True equality is a difficult and subjective concept. If we are wrong about how much sexism exists (a statistical Type I error, or false positive), women are asking for special treatment in our attempts to combat it. I have observed this phenomenon. Confirmatory bias is a powerful cognitive force. When people are primed to look for something, they will see it more – even if there are other equally plausible explanations. This becomes problematic because enough valid instances of sexism cause some people to see disparate treatment everywhere. I bristle when others make assumptions about my experiences as a female professor, because they overstate problems that I believe are petty. My teaching evaluations seem unaffected by my gender. Students do not comment on my attire, except sometimes to compliment my (always comfortable) shoes. I am sure that my gender affects students’ perception of me, as do many factors specific to my personality and teaching style. Perhaps I do not receive as much deference as older, male professors, and my authority is questioned more, but I also benefit from a certain rapport those attributes create with students, who confide in me. I also can get away with being a bit tougher in my Socratic method, because I am not generally perceived as aggressive or domineering (I hope – although the position itself confers an autonomic intimidation factor). Yes, people sometimes mistake me for a student or a staff member in the elevator. The conversation where I inform them that I am a professor takes about 10 seconds, and the error is corrected with no tangible harm done to my career. This sort of event does not require countless meetings. I prove myself as a professor; I defy the students’ expectations, and, over time, our conception of what a female professor with authority looks like changes.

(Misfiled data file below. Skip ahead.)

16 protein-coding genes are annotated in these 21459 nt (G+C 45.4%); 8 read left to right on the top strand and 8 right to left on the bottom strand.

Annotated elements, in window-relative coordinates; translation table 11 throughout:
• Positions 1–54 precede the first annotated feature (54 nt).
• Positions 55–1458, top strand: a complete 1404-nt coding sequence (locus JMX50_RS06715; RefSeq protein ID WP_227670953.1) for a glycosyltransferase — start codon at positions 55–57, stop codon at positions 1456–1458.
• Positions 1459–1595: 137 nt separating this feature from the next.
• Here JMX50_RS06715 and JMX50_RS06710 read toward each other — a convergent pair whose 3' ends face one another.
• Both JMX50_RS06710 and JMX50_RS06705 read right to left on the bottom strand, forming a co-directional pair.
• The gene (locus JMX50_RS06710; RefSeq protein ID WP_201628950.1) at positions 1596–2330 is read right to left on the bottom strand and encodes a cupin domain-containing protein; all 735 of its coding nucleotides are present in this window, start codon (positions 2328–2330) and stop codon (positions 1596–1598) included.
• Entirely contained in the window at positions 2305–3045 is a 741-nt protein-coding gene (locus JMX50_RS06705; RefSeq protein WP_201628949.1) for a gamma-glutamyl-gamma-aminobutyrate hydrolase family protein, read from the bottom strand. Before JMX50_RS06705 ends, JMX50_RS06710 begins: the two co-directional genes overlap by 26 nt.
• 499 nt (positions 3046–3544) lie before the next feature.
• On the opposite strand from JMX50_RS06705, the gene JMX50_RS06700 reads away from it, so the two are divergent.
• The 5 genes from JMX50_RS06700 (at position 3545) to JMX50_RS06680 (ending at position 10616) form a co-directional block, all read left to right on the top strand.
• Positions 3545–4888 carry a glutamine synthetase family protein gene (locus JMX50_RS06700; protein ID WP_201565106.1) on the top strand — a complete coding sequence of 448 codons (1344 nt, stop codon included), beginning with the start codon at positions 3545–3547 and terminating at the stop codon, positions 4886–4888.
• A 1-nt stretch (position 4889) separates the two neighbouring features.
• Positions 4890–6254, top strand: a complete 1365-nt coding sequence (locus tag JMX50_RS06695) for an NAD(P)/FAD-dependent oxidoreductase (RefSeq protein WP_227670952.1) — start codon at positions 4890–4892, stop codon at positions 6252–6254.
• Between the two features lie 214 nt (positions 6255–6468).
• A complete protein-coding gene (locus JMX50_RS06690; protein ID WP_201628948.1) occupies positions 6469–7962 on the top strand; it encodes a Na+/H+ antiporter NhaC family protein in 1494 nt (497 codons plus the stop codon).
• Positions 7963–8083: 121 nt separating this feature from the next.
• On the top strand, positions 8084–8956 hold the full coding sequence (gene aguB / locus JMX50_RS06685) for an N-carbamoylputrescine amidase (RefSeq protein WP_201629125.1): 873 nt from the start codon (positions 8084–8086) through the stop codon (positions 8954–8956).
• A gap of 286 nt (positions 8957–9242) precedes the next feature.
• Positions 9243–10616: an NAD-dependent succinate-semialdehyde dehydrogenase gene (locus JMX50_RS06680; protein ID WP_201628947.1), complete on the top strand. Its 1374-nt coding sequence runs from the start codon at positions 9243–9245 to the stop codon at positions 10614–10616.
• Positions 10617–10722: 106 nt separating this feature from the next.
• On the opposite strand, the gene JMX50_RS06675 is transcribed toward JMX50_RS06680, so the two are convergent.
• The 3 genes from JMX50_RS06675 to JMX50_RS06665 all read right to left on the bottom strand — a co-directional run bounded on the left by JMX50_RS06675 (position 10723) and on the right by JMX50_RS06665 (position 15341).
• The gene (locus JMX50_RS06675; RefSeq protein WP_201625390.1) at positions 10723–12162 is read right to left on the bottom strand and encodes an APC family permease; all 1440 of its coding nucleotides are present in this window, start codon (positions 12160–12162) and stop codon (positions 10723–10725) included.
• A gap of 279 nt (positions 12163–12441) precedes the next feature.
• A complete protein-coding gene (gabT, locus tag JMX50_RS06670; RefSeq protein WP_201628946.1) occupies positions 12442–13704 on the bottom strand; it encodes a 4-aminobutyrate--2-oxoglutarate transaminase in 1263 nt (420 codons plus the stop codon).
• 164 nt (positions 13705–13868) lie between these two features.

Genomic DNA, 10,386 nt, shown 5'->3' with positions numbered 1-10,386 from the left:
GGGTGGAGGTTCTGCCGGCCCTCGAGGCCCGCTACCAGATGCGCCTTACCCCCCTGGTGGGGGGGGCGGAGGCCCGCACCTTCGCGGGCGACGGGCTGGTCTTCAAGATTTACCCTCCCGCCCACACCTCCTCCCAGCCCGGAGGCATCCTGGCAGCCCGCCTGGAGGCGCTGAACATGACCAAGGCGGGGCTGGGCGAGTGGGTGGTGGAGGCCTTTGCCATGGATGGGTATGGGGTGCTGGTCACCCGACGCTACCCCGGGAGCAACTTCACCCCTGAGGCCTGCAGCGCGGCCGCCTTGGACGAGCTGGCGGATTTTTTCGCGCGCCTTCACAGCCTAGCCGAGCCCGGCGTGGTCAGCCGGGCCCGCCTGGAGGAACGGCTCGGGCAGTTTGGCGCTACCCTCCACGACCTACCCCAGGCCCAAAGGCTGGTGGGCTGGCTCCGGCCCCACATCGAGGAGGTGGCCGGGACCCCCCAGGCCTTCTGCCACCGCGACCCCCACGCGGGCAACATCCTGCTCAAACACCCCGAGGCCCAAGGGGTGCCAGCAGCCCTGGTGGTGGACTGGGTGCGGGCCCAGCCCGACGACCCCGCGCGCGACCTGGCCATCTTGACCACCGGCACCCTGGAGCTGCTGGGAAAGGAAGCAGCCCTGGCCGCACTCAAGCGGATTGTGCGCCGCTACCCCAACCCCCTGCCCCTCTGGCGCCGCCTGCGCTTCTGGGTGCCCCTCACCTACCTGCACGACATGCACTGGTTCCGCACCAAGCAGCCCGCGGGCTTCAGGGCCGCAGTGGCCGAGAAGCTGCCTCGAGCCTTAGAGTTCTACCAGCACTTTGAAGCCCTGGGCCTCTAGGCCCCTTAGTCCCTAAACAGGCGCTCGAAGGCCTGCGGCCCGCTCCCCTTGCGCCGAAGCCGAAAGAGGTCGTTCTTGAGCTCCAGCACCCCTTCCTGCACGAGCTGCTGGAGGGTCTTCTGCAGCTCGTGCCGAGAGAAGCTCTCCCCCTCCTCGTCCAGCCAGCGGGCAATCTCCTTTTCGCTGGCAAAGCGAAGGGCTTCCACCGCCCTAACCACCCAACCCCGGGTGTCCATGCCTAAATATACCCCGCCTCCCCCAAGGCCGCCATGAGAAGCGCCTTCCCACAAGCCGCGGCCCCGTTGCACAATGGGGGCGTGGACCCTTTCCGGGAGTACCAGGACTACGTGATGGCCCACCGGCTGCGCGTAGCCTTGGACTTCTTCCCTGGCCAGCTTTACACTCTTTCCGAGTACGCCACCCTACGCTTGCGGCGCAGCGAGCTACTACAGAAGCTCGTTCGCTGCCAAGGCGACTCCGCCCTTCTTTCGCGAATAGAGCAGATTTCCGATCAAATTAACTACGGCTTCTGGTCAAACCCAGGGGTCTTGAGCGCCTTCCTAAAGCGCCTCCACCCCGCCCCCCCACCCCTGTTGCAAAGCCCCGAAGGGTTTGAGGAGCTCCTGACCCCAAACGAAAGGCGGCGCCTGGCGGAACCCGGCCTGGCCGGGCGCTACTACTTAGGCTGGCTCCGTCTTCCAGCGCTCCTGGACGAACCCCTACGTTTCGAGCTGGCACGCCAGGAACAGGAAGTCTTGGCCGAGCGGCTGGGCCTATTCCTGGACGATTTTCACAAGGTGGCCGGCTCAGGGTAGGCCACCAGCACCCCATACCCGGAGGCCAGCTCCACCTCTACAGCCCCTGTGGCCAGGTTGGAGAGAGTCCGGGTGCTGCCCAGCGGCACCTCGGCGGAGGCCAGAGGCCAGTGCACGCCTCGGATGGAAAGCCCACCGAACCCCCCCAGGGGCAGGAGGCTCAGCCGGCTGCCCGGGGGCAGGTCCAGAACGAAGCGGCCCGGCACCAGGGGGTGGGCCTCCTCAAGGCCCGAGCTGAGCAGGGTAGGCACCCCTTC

This approach doesn’t give people the satisfaction of feeling like they are fighting for social justice, but personally, I do not prefer framing myself as a victim of discrimination. My own version of equality demands that we perceive women as truly earning respect and status (and their own oral arguments), not being handed these privileges. This is a personal preference, and I am lucky to work in a field where, at this juncture, we are quite solicitous of hiring and retaining women. I believe that in all fields, however, resilience and avoidance of an over-focus on perceived unfairness is also needed, in addition to avoiding Type II errors where we minimize the problem.